How to have my ribye steak ready 10 hours later with the WI_FI Precision Cooker?

I’m new to use the WI_FI Precision Cooker and would like to learn how to have my steak ready when I come home 10 hours later after preparing it according to the instructions before leaving home.

Based on my experiment with the device, the device keeps the same temperature after running off the timer with a constant beeping. It is not turned off or reduced to a lower temperature to keep it warm as what I expected. However, the instruction requests (1) putting the steak in the device after reaching the preheat temperature, and (2) avoiding overcook by not leaving it in the device for longer than 4 hours. It is impossible to satisfy both of the requirements under the situation. Please advise how to have the steak ready without overcooking after 10 hours.

It seems to me that there are only two alternatives: (1) placing the steak in the device with some ice or at the room temperature before leaving home and remotely start the device about 2 hours before coming home; or (2) placing the steak in the device after reaching the preheat temperature before leaving home and remotely stop the device within 2 hours.

Please advise which method is better, or any other suggestions?

There’s a good article here showing ways that you could delay your cook by using ice in your bath:

The two alternatives you’ve suggested would both yield a result which could likely make you very sick. If you leave meat in the “danger zone” for two hours, you really shouldn’t be eating it.

(Me, I don’t do this - I’ll use the remote capability to have the bath up to temperature when I get home - then put the food in once I’m there, or to keep tabs on a cook while I’m out) - the container I have is a larger 5.75gallon one, non-insulated.

If you are going to do the delayed ice bath thing, I would likely get a smaller insulated camp cooler, similar as shown in that article - around 2.5 gallons/10 litres insulated with a closing top - that would maximize the cooling and shorten your heating up (and the amount of time your food is in the danger zone, while it reheats).

Also a good idea to have a UPS (uninterruptible power supply) powering your PC - you don’t want your cook ruined by any momentary power outages / hiccups.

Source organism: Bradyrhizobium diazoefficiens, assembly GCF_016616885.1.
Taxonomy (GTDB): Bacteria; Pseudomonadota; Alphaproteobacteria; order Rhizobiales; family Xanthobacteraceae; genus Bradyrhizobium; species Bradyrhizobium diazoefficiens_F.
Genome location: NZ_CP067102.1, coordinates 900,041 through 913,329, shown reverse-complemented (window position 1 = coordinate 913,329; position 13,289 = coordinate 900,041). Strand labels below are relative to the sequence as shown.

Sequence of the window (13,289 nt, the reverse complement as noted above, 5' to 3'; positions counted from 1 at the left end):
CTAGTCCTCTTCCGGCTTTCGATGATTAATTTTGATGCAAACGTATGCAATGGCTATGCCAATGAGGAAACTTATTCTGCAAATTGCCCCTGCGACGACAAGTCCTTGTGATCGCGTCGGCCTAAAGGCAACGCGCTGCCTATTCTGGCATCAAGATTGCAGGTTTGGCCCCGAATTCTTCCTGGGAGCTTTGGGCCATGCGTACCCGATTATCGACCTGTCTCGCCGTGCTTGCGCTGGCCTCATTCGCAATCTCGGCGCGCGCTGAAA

Thank you for your comments and showed me a link to AmazingFoodMadeEasy. I visited the website to learn a few valuable basic information including food safety.

You suggested avoiding leaving foods in the “danger zone,” 40°F to 130°F, for too long, and based on my Internet researches it is suggested to be less than 2 hours. I assumed the suggestions are based on (1) the foods themselves containing inactive pathogens and are not previously pasteurized; (2) exposing to air consisting of pathogens.

However, the suggestions may need to be changed for Sous Vide, SV, cooking with the following considerations:
(1) The foods are sealed, under or close, to vacuum in a plastic bag with less chances to be exposed to the air pathogens before and after cooking;
(2) During the SV cooling down process, the foods are supposed to be pasteurized. This may relax the requirement of durations by leaving them in the “danger zone” before or after cooking;

It seems to me that there are several strategies that we can cook foods safely by using WIFI SV cooking with the above considerations:
(1) Since SV cooking will pasteurize the pathogens, it is OK to start SV cooking close to the time of food consumption even without using ice to keep it cool before starting;
(2) Starting SV cooking earlier by using the lowest temperature, 130°F, with a long timer, and raise it to the desired temperature for a shorter timer before food consumption;
(3) Anova can improve the device by maintain its temperature at 130°F after the expiration of the timer, instead of maintaining the set temperature and keep giving warning beeps.

1 Like

Even if you vacuum pack your food, there’s still oxygen inside the meat - allowing for spoilage if the temperature is in the danger zone - allowing harmful bacteria / organisms to multiply.

130F is the start of the high temperatures that kill these pathogens.

If you try to do a delayed cook without the aid of an ice bath…well…you’re familiar with Darwin, right? :wink:

Remember - even cooking foods at a lower than desired temperature still cooks those foods and changes them. Fats and enzymes in the meat break down and change the consistency of the meat (some have considered a 4hr SV cooked steak to kobi beef for how tender it can be). Simply raising the temperature at the end may achieve the level of doneness that you’re looking for, but the texture and flavour of the meat may be considerably different than what you were hoping for.

Always err on the side of food safety - really not worth jeopardizing your health simply for convenience.